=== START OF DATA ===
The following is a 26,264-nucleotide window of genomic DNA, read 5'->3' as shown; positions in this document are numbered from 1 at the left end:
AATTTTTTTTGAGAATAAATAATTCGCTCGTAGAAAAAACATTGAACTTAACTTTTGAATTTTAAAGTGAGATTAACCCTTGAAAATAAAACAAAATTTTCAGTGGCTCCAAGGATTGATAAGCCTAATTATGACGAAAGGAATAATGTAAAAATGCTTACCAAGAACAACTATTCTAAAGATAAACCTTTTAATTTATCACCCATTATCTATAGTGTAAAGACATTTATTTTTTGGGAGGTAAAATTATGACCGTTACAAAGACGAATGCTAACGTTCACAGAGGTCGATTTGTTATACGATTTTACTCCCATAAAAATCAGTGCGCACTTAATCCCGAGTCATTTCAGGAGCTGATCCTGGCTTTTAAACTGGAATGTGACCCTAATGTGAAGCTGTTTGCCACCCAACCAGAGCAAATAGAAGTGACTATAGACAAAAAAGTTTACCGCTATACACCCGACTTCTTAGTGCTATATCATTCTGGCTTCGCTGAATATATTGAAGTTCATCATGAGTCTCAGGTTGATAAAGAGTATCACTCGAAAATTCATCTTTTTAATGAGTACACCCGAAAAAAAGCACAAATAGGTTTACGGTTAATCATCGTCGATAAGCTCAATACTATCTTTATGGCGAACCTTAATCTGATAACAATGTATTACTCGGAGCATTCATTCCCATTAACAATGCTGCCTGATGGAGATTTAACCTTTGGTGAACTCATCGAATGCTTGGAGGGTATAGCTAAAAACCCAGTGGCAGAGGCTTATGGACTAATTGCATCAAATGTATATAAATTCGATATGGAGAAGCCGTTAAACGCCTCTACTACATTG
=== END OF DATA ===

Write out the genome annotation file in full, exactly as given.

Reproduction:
The following is a 26,264-nucleotide window of genomic DNA, read 5'->3' as shown; positions in this document are numbered from 1 at the left end:
AATTTTTTTTGAGAATAAATAATTCGCTCGTAGAAAAAACATTGAACTTAACTTTTGAATTTTAAAGTGAGATTAACCCTTGAAAATAAAACAAAATTTTCAGTGGCTCCAAGGATTGATAAGCCTAATTATGACGAAAGGAATAATGTAAAAATGCTTACCAAGAACAACTATTCTAAAGATAAACCTTTTAATTTATCACCCATTATCTATAGTGTAAAGACATTTATTTTTTGGGAGGTAAAATTATGACCGTTACAAAGACGAATGCTAACGTTCACAGAGGTCGATTTGTTATACGATTTTACTCCCATAAAAATCAGTGCGCACTTAATCCCGAGTCATTTCAGGAGCTGATCCTGGCTTTTAAACTGGAATGTGACCCTAATGTGAAGCTGTTTGCCACCCAACCAGAGCAAATAGAAGTGACTATAGACAAAAAAGTTTACCGCTATACACCCGACTTCTTAGTGCTATATCATTCTGGCTTCGCTGAATATATTGAAGTTCATCATGAGTCTCAGGTTGATAAAGAGTATCACTCGAAAATTCATCTTTTTAATGAGTACACCCGAAAAAAAGCACAAATAGGTTTACGGTTAATCATCGTCGATAAGCTCAATACTATCTTTATGGCGAACCTTAATCTGATAACAATGTATTACTCGGAGCATTCATTCCCATTAACAATGCTGCCTGATGGAGATTTAACCTTTGGTGAACTCATCGAATGCTTGGAGGGTATAGCTAAAAACCCAGTGGCAGAGGCTTATGGACTAATTGCATCAAATGTATATAAATTCGATATGGAGAAGCCGTTAAACGCCTCTACTACATTG